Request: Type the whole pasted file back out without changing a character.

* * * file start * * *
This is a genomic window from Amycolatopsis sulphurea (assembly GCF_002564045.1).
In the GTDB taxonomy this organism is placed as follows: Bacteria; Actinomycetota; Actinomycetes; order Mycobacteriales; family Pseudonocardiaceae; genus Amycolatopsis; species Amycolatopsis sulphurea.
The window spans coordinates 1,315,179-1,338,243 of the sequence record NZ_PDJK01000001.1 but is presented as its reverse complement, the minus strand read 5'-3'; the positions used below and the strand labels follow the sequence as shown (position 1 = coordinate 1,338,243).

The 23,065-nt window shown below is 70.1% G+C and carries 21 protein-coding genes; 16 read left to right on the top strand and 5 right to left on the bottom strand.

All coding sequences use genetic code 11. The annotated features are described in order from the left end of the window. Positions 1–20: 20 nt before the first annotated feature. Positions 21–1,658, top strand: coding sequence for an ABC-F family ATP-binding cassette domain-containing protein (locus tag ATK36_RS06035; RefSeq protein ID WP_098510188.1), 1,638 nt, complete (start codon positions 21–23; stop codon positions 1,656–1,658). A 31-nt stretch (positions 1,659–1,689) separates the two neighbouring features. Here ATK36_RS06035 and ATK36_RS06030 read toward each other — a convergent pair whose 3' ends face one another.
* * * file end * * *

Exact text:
This is a genomic window from Amycolatopsis sulphurea (assembly GCF_002564045.1).
In the GTDB taxonomy this organism is placed as follows: Bacteria; Actinomycetota; Actinomycetes; order Mycobacteriales; family Pseudonocardiaceae; genus Amycolatopsis; species Amycolatopsis sulphurea.
The window spans coordinates 1,315,179-1,338,243 of the sequence record NZ_PDJK01000001.1 but is presented as its reverse complement, the minus strand read 5'-3'; the positions used below and the strand labels follow the sequence as shown (position 1 = coordinate 1,338,243).

The 23,065-nt window shown below is 70.1% G+C and carries 21 protein-coding genes; 16 read left to right on the top strand and 5 right to left on the bottom strand.

All coding sequences use genetic code 11. The annotated features are described in order from the left end of the window. Positions 1–20: 20 nt before the first annotated feature. Positions 21–1,658, top strand: coding sequence for an ABC-F family ATP-binding cassette domain-containing protein (locus tag ATK36_RS06035; RefSeq protein ID WP_098510188.1), 1,638 nt, complete (start codon positions 21–23; stop codon positions 1,656–1,658). A 31-nt stretch (positions 1,659–1,689) separates the two neighbouring features. Here ATK36_RS06035 and ATK36_RS06030 read toward each other — a convergent pair whose 3' ends face one another.